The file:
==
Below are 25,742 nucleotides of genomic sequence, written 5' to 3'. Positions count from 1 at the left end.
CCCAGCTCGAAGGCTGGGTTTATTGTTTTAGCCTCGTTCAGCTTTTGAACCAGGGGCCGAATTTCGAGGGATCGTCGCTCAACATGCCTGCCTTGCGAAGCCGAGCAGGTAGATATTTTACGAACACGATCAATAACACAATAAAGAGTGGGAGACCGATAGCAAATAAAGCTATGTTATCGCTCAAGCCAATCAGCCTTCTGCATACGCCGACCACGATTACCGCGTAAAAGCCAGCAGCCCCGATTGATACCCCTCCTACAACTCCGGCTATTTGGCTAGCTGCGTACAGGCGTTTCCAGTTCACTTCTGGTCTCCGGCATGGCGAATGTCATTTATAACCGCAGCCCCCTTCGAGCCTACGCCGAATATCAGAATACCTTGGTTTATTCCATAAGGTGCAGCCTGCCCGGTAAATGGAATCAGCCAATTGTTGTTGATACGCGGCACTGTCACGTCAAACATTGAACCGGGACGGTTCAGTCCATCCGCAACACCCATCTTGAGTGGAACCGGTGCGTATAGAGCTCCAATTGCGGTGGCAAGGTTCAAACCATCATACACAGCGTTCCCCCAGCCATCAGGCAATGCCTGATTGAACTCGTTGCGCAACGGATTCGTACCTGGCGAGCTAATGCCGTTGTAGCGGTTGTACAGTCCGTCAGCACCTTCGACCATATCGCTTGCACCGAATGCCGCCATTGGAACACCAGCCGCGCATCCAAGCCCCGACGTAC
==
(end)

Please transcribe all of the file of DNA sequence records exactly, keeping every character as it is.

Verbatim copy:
Below are 25,742 nucleotides of genomic sequence, written 5' to 3'. Positions count from 1 at the left end.
CCCAGCTCGAAGGCTGGGTTTATTGTTTTAGCCTCGTTCAGCTTTTGAACCAGGGGCCGAATTTCGAGGGATCGTCGCTCAACATGCCTGCCTTGCGAAGCCGAGCAGGTAGATATTTTACGAACACGATCAATAACACAATAAAGAGTGGGAGACCGATAGCAAATAAAGCTATGTTATCGCTCAAGCCAATCAGCCTTCTGCATACGCCGACCACGATTACCGCGTAAAAGCCAGCAGCCCCGATTGATACCCCTCCTACAACTCCGGCTATTTGGCTAGCTGCGTACAGGCGTTTCCAGTTCACTTCTGGTCTCCGGCATGGCGAATGTCATTTATAACCGCAGCCCCCTTCGAGCCTACGCCGAATATCAGAATACCTTGGTTTATTCCATAAGGTGCAGCCTGCCCGGTAAATGGAATCAGCCAATTGTTGTTGATACGCGGCACTGTCACGTCAAACATTGAACCGGGACGGTTCAGTCCATCCGCAACACCCATCTTGAGTGGAACCGGTGCGTATAGAGCTCCAATTGCGGTGGCAAGGTTCAAACCATCATACACAGCGTTCCCCCAGCCATCAGGCAATGCCTGATTGAACTCGTTGCGCAACGGATTCGTACCTGGCGAGCTAATGCCGTTGTAGCGGTTGTACAGTCCGTCAGCACCTTCGACCATATCGCTTGCACCGAATGCCGCCATTGGAACACCAGCCGCGCATCCAAGCCCCGACGTAC